Picking the perfect dystopian novel can be tricky because there are so many different sub-genres out there! If you’ve decided you like the sound of dystopian literature, the next thing to do is find out what kind of thing you like reading about, whether that’s global themes like political turmoil or environmental destruction, or more personal themes like reproduction, sexism, racism, or repression of sexuality.
There are so many dystopian novels out there to choose from, you’re guaranteed to find something you love, so have a little dig around and see what takes your fancy.
If you’re new to the genre, we recommend reading any of the classics first. These are top-rated and widely acknowledged, so pick one of the first 10 books in the list that sounds appealing and go from there.
Whether you’re new to the genre or you’ve been reading dystopian literature for years, hopefully this article has inspired you with some new book recommendations – who knows, one of them could be your next favorite!
Frequently Asked Questions
What is dystopian fiction?
Any books that imagine a suffering civilization. This can be a certain social group that is oppressed or restricted due to identity or interest, or can be a collective suffering due to authoritative regimes, disease, oppression, war, or environmental decay.
Is dystopian fiction real?
No – the fact that it’s ‘fiction’ tells us that the stories are made up. However, some of the themes that run throughout some of the most popular dystopian novels often describe what society would be like if real, current ideologies were widespread or if a certain social factor was dramatized.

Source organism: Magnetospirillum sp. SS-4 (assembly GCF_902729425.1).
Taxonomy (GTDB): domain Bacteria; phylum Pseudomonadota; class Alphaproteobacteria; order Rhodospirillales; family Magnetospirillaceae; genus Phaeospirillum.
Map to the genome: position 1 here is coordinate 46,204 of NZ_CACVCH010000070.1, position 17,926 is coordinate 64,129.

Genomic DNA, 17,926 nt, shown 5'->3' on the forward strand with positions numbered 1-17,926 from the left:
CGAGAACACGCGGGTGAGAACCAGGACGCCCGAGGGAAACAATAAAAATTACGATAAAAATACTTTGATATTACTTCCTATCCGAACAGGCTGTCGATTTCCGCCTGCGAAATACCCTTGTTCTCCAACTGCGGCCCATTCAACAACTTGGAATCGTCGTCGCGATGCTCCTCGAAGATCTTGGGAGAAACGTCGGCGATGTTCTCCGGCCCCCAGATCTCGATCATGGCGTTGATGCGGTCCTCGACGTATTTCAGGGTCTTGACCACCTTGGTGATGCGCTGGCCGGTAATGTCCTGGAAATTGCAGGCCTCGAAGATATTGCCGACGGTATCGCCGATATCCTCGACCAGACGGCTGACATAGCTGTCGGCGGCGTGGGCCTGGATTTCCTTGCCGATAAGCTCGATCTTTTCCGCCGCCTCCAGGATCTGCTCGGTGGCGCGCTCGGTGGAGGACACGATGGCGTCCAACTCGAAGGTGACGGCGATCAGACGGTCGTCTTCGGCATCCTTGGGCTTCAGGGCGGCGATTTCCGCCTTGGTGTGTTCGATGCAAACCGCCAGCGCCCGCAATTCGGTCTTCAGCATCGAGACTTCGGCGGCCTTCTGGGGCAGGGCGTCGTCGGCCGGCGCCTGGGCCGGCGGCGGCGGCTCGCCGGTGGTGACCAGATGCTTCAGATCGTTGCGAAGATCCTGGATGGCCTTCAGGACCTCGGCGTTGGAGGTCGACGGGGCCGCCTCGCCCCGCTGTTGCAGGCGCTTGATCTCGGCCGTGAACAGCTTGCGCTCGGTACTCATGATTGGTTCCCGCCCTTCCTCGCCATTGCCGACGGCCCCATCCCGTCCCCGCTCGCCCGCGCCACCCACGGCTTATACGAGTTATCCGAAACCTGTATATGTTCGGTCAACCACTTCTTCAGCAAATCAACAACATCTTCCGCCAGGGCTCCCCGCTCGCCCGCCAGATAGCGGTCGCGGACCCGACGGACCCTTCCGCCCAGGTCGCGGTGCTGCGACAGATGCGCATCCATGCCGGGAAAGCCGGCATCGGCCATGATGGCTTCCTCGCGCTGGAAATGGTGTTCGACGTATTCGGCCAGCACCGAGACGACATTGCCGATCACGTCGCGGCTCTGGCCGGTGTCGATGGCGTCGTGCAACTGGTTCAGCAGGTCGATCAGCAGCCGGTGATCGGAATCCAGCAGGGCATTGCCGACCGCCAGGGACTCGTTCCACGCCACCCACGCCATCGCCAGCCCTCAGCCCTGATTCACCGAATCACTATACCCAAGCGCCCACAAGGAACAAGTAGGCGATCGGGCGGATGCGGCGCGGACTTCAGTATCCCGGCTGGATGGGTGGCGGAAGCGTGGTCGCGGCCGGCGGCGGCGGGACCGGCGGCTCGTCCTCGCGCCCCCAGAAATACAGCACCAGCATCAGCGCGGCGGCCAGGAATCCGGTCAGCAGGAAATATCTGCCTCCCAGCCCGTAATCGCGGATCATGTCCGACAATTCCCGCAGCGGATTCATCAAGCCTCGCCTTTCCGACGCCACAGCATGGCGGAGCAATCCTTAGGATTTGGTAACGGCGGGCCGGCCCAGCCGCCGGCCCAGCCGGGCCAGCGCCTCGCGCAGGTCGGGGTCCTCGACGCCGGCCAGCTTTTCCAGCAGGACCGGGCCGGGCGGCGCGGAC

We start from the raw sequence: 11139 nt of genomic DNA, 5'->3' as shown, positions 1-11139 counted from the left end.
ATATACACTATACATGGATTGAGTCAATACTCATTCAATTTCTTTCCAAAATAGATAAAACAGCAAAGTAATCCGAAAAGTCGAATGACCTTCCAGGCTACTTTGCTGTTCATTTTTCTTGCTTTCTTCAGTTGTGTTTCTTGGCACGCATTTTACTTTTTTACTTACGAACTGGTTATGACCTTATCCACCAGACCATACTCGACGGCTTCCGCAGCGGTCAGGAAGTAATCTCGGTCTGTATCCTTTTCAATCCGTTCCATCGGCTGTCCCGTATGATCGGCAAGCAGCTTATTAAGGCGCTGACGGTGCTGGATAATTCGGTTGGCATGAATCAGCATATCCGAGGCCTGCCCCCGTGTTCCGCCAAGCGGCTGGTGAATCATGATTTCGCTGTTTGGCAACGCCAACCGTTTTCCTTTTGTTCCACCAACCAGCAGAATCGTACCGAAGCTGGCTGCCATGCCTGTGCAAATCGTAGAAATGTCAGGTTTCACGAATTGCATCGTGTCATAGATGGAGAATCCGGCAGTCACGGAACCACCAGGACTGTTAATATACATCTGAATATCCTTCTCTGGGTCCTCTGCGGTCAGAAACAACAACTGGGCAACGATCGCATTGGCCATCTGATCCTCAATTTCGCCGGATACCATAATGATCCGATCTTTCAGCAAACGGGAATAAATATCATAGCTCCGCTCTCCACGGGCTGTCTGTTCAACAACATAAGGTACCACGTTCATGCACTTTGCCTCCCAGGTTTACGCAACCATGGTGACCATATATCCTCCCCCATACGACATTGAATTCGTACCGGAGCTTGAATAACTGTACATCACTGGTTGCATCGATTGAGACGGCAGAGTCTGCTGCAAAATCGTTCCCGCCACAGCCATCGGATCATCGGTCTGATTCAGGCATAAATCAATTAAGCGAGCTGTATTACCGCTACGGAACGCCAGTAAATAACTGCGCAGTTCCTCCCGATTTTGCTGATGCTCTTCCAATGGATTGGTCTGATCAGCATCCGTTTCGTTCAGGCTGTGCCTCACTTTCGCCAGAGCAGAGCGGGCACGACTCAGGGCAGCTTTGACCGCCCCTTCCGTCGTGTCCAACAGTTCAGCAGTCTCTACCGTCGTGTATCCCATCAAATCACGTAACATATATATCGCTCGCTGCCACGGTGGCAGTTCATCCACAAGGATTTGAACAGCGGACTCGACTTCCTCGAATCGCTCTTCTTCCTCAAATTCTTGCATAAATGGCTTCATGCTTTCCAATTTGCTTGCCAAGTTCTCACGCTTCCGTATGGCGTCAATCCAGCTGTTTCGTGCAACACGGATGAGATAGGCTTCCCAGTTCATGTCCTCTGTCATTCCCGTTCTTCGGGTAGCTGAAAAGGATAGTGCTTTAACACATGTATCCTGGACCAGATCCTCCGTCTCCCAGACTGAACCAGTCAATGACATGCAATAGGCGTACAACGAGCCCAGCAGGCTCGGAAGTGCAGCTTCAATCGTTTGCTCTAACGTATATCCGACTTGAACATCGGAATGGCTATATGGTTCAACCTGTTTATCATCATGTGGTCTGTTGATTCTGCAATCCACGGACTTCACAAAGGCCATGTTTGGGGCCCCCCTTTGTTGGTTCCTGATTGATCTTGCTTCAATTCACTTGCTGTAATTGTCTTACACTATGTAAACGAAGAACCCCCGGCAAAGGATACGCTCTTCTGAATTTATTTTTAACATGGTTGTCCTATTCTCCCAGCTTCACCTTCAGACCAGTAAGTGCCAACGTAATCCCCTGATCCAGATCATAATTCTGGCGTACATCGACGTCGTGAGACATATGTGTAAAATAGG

Is dystopian fiction suitable for children?
On the whole, probably not. While there are some books that are less graphic and use easier language, the themes of suffering, oppression, lack of freedom, and even sexual, identity, or personal repression, are probably not appropriate for children to read.
What makes a novel dystopian?
There must be an element of control in dystopian novels – worlds or societies should be dominated by a political, authoritative force that drives characters into an oppressed and limited state.
What is the most famous dystopian novel?
1984 by George Orwell is a favorite worldwide but some of the other best-sellers include Margaret Atwood’s The Handmaid’s Tale and Aldous Huxley’s Brave New World.